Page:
- The Washington Times - Monday, March 13, 2006

Having admitted a former spokesman of the Taliban, Yale University is worried, reports the Wall Street Journal’s John Fund. The negative reaction and disruption in alumni donations, said one Yale administrator, threatens the Ivy League university’s ranking in U.S. News & World Report’s annual college survey.

The administrator is Alexis Surovov, an alumnus who currently works at the Yale Development Office. In a heated e-mail, Mr. Surovov challenged two other alumni who have started a campaign to expose their alma mater’s acceptance of the former Taliban official. The campaign, called NailYale, is named for the Taliban’s infamous habit of tearing the fingernails out of women who wore nail polish. The two alumni, Clinton Taylor and Debbie Bookstaber, are asking their fellow Yalies to withhold their annual donations. It’s a call to arms to which Mr. Surovov wrote: “What is wrong with you? Are you retarded?”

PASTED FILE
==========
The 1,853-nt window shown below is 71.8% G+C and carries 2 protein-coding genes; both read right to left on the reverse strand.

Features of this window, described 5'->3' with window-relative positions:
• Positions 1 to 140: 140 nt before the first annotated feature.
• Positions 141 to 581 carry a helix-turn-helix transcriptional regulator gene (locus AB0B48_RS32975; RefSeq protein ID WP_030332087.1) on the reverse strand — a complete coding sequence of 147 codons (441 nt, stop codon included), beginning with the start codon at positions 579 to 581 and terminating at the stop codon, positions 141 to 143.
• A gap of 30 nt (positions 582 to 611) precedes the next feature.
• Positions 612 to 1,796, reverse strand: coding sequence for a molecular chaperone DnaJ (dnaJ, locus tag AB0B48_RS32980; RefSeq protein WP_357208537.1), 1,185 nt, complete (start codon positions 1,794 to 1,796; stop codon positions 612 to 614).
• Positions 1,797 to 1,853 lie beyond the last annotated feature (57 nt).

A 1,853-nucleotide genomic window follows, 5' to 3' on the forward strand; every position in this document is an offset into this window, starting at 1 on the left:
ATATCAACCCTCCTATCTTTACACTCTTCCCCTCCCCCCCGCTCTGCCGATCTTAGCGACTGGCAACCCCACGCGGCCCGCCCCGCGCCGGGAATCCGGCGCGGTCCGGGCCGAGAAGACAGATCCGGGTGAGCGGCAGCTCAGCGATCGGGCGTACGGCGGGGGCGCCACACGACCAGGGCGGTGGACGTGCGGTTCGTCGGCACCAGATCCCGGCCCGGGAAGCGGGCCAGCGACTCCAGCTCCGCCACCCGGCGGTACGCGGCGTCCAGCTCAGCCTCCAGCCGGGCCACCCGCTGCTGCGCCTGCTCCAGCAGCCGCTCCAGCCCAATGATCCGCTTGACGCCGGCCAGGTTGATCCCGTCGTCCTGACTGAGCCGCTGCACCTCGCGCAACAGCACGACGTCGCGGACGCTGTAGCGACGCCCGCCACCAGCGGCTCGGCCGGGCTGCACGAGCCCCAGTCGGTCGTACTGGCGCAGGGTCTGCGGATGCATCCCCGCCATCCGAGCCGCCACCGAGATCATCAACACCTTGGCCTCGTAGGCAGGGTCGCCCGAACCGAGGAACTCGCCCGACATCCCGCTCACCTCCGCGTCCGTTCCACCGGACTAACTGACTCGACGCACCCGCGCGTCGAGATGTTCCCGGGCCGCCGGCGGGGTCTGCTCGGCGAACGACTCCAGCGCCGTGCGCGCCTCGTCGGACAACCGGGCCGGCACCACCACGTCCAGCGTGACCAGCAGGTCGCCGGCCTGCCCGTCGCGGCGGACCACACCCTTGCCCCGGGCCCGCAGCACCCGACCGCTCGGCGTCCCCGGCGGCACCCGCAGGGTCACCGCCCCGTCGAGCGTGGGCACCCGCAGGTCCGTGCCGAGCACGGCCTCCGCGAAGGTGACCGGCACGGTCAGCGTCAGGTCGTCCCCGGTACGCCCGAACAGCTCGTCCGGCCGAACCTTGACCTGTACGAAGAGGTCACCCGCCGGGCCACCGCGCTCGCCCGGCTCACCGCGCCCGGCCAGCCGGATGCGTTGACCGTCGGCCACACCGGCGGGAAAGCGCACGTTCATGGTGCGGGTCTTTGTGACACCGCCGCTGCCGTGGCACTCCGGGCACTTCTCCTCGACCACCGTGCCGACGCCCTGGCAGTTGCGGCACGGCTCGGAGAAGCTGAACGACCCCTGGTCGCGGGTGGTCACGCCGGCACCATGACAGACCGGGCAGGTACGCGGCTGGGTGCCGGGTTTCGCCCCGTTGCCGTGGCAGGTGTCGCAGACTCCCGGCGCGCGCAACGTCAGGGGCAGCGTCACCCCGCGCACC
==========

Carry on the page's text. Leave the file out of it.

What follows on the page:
Officially, Yale University does not think the two alumni are retarded. Mr. Surovov says he was responding not as a Yale administrator, but as a private citizen. As Mr. Fund reports, Yale’s official stance on Sayed Rahmatullah Hashemi is that, contrary to news reports, “he has not been admitted as an undergraduate to Yale College,” and is only in a “part-time program that does not award Yale degrees.” This is only partially true. As the New York Times magazine reported last month, Mr. Rahmatullah is eligible to apply for full-student status, which he has said he will do. Mr. Fund reports that the part-time program is designed so that students who enroll are already assumed to be as qualified as full-time students. Also, Mr. Rahmatullah is receiving a 35 percent to 40 percent tuition discount.

Otherwise, Yale has clammed up since the New York Times article. Mr. Fund’s phone calls to Yale’s dean of undergraduate admissions, Richard Shaw, have not been returned. As of Saturday, Yale spokesman Tom Conroy told Mr. Fund that “no official would grant an interview of any kind.” That’s another call to arms which, unfortunately, the mainstream media have not answered.

Such is the curious case of Mr. Rahmatullah’s acceptance. Aside from his Taliban ties, Mr. Rahmatullah has a fourth-grade education and a high-school equivalency degree. Although he now says he regrets his past, one must wonder if Yale would have admitted him without that past. As Mr. Shaw told the New York Times, Yale lost another foreigner of “Rahmatullah’s caliber” to Harvard, and he “didn’t want that to happen again.” This screams for a clarification from Yale.

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